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Quote:
Originally Posted by crabbyapple View Post
Hi all! Made a batch of caramel apple cider according to the famous recipe on this forum. Everything went well, and I'm bottled up and carbing. I've noticed a fair amount of stringy floaters settling near the bottom, which get stirred up easily by bubbles when I pop the bottle open. The cider tastes good, smells fine, but the stringees are fairly unappetizing. I didn't notice anything in the bottles right after bottling. I know at least one other member had a similar problem (he called it "seaweed"), and posted about it, but it got a little lost in the back and forth within the actual recipe thread, and I don't think anyone ever answered.

What the heck is this stuff? Is it yeast, or something more sinister? I'm going to stovetop pasteurize the batch in the next day or so. Hopefully I haven't made 5 gallons of drain lube!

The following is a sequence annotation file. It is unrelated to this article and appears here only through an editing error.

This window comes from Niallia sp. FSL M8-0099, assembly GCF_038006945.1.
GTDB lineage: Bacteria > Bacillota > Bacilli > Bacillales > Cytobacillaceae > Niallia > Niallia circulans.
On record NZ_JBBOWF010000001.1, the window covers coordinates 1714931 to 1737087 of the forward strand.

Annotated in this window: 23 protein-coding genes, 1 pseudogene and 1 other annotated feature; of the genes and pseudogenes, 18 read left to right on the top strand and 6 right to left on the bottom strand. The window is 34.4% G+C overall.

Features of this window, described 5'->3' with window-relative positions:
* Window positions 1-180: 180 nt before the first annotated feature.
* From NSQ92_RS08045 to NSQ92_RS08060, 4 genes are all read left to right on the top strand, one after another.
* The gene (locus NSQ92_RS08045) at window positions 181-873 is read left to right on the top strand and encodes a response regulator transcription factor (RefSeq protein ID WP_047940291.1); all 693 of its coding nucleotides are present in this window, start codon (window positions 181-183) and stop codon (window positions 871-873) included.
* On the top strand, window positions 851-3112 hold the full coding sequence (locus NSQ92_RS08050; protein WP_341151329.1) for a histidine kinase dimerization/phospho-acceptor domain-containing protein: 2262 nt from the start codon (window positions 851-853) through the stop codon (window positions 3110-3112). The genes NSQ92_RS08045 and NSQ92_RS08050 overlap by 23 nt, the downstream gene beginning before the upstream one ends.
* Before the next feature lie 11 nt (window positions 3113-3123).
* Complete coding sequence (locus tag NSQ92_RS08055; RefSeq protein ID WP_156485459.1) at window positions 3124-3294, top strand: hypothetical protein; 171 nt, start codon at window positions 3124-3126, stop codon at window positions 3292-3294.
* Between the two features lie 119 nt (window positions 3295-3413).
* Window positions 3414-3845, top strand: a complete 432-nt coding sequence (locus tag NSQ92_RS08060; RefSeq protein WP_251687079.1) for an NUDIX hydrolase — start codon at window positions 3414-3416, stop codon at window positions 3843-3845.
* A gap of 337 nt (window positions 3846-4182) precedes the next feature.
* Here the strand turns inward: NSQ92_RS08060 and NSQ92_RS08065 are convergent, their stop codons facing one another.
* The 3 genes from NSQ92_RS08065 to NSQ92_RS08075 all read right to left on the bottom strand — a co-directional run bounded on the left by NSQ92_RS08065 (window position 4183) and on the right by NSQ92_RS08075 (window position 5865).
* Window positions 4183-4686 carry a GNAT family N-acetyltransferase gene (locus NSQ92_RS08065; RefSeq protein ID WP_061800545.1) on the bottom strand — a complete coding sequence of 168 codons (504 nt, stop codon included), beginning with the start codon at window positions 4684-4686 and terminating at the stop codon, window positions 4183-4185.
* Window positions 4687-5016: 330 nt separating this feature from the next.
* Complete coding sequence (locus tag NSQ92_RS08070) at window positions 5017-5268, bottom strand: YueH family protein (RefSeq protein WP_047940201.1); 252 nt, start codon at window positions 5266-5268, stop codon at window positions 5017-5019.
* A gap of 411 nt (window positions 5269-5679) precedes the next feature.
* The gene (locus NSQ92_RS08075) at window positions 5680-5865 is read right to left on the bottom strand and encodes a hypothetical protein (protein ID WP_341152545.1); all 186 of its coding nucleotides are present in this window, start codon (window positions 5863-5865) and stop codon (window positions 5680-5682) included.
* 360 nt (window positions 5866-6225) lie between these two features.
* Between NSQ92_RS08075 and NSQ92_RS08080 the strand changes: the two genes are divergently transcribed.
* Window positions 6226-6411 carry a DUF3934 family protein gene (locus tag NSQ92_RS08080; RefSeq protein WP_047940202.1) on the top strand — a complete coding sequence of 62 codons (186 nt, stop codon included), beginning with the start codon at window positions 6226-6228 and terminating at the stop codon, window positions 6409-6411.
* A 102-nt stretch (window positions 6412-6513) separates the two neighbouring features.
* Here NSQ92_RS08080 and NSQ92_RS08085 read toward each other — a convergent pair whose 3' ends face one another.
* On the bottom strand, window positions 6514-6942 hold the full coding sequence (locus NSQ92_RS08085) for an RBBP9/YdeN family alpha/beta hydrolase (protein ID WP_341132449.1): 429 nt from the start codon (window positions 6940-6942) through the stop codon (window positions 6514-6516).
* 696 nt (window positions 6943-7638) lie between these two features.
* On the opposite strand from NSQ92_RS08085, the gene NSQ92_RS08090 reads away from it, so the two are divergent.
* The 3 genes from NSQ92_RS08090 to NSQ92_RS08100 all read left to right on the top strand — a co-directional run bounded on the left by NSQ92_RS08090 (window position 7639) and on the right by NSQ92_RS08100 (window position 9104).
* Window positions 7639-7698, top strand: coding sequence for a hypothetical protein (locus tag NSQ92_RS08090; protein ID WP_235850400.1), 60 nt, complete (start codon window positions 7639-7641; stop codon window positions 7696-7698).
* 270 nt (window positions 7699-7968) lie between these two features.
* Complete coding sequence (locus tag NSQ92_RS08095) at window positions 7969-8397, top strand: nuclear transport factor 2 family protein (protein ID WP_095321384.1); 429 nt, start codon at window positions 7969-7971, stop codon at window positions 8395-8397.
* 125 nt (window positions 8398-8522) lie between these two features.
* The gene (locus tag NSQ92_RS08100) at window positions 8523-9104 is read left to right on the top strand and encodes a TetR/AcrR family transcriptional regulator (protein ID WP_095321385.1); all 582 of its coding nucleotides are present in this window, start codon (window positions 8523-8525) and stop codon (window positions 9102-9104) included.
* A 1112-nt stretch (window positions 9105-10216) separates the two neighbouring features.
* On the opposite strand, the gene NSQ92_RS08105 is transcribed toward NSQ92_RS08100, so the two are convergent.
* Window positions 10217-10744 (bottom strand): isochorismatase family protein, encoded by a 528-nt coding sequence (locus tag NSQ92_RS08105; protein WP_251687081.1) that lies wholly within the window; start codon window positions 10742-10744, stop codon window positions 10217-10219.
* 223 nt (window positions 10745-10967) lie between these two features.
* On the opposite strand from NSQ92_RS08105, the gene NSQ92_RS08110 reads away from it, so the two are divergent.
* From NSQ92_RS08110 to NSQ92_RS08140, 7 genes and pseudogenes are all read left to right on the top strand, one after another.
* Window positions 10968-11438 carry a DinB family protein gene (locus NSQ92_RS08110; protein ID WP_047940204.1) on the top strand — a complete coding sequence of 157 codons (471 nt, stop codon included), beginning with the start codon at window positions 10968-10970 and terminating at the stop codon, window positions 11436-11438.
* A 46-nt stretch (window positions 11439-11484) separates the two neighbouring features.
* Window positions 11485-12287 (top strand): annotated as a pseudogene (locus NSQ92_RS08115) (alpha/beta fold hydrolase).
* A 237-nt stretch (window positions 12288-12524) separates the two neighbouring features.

My bottles did the same thing. Its the syrup and the cinnamon that separated out. Should settle to the bottom once you refrigerate them.
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Old 10-20-2012, 05:08 PM   #4
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Sounds like a "rope" infection. Pediococus.

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Old 10-20-2012, 06:56 PM   #5
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Thanks, everyone, for the help. I stovetop pasteurized the batch, then refrigerated, and it has cleared a lot. Still tastes/smells good. By the way, I wouldn't recommend 22oz bottles - I filled 8 of them from this batch thinking they'd be a nice two serving option, but lost 3 of them during pasteurizing. One bomb, two pop off tops. Carb level was the same as the smaller ones.

In any case,things seem to be ok with my batch.

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Old 10-20-2012, 06:57 PM   #6
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Sounds like a "rope" infection. Pediococus.
I'd wondered about this, and was also nervous about acetobacter, but I think it really was the caramel syrup separating out. Time will tell, I guess.
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Old 10-21-2012, 12:11 PM   #7